7 – 9 Month Nutrition Development

You should continue breastfeeding during these months. In the morning, noon and evening meals, give additional food other than breast milk. If he wakes up at night, you can breastfeed your baby.

From the 7th month on, you can start giving these foods to your baby:

  • Egg
  • White cheese, jam and bread
  • Meats (meatballs, chicken, fish)
  • Biscuits, crackers

In the months 8-9 you can add the following to the additional foods:

  • Single vegetable food, pasta, viscous vermicelli soup
  • Some foods from your diet

From the 7th month on, begin to familiarize your baby with more solid food. However, your baby has still few teeth; he is chewing food with his gingiva to a large extent. Therefore, give, for example, not too much large meat pieces, but little crushed or rough puree to your baby.

When you give the egg, take care to boil thoroughly. Since the egg white can be allergen, first start with the yolk. Give him half a teaspoon on the first day. By increasing half a teaspoon every other day, give him a full egg yolk finally after 8-10 days. Start to give the egg at vegetable meals and then at breakfasts.

You can give desalted or salt-free cottage cheese as mashed. Give red meat or chicken, as minced or chopped in very small pieces and thoroughly cooked. You can also give well cooked fish meat into very small pieces.

Starting from these months, you can give crackers or biscuits but don’t give too salty or sugary ones. You can let him to eat by holding them in his own hands, called the finger food. But these finger foods like bread, crackers and biscuits can only be given when your baby is sitting and under your supervision. With this development, the risk of nutrients sticking in his throat may also occur. Your baby that was not able to keep very small objects with two fingers previously, will be able to achieve this. However, besides this achievement, he may throw the coins, buttons, etc., to his mouth other than the foods he can eat. Therefore, be careful not to keep your baby out of sight. Do not give your baby raw foods such as popcorn, hazelnuts, whole peas, carrots or pear-apple pieces etc. that can easily stick in his throat and he cannot chew with his gingiva. His molar teeth will begin to grow towards the end of the first year at the earliest, after which you can give real chewing foods. Because the first foreteeth are to bite not to chew.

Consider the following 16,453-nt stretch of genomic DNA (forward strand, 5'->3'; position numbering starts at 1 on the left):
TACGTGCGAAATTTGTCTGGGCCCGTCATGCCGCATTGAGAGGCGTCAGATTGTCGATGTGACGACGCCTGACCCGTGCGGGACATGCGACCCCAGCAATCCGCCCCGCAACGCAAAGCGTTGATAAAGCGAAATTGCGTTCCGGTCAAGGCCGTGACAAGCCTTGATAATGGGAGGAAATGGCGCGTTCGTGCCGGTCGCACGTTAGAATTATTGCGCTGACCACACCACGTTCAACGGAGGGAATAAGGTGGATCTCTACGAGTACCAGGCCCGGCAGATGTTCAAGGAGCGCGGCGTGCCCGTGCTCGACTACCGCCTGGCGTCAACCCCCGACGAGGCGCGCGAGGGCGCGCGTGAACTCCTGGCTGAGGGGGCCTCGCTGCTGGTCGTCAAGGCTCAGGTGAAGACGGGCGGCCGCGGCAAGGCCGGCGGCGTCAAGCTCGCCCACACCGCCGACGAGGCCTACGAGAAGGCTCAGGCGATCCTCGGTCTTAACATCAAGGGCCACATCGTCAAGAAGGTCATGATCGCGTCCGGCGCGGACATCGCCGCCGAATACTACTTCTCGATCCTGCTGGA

The first finger food you can give to your baby should be food that he can make it to be swallowed by his gingiva and which can be dissolved in the mouth without chewing. Divide them into chewy pieces. Crackers or breads made of whole wheat, rice cakes and crackers that are the foods easily dissolved in the mouth are suitable finger foods. Put these foods in front of your baby in a dish or directly on the feeding table, but put 4-5 pieces and wait him to finish each time. If you put too many nutrients altogether, your baby may try to throw them all in his mouth. Give food to your baby only when he is sitting, never give it to the baby who is trying to walk or crawl. Don’t give junk food without nutritious value, prepared foods with excess salt or sugar, and refined breads to your baby yet. Thus, your baby will understand that these are not part of the normal daily meal order.

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